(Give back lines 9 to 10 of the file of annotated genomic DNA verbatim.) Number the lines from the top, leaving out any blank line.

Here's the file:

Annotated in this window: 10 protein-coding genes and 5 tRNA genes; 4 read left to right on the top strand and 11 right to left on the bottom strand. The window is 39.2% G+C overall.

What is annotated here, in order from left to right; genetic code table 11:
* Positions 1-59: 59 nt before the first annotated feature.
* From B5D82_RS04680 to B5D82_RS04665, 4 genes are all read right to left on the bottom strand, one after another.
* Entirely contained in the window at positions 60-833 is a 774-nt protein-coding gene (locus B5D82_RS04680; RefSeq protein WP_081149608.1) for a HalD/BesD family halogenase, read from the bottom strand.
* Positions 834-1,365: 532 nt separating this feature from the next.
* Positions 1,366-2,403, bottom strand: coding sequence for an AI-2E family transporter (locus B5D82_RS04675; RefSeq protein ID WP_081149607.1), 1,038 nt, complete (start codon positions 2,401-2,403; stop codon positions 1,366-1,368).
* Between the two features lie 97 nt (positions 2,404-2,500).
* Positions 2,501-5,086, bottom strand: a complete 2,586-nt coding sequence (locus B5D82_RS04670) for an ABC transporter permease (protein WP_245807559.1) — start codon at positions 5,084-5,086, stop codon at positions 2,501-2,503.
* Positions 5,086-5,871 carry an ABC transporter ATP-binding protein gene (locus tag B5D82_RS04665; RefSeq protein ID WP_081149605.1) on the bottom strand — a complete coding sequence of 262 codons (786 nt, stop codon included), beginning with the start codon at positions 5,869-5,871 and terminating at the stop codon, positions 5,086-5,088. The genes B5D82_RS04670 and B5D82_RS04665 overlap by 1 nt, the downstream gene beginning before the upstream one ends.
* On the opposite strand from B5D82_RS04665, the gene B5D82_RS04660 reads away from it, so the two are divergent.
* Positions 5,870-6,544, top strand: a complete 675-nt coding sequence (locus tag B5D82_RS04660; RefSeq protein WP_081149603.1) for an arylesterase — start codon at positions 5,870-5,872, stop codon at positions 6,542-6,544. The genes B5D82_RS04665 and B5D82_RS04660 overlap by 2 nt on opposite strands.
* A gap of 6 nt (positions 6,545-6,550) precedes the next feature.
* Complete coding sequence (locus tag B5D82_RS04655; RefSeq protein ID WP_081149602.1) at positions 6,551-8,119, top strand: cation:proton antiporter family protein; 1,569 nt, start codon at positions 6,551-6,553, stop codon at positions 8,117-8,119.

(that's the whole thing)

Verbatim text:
* Positions 2,501-5,086, bottom strand: a complete 2,586-nt coding sequence (locus B5D82_RS04670) for an ABC transporter permease (protein WP_245807559.1) — start codon at positions 5,084-5,086, stop codon at positions 2,501-2,503.
* Positions 5,086-5,871 carry an ABC transporter ATP-binding protein gene (locus tag B5D82_RS04665; RefSeq protein ID WP_081149605.1) on the bottom strand — a complete coding sequence of 262 codons (786 nt, stop codon included), beginning with the start codon at positions 5,869-5,871 and terminating at the stop codon, positions 5,086-5,088. The genes B5D82_RS04670 and B5D82_RS04665 overlap by 1 nt, the downstream gene beginning before the upstream one ends.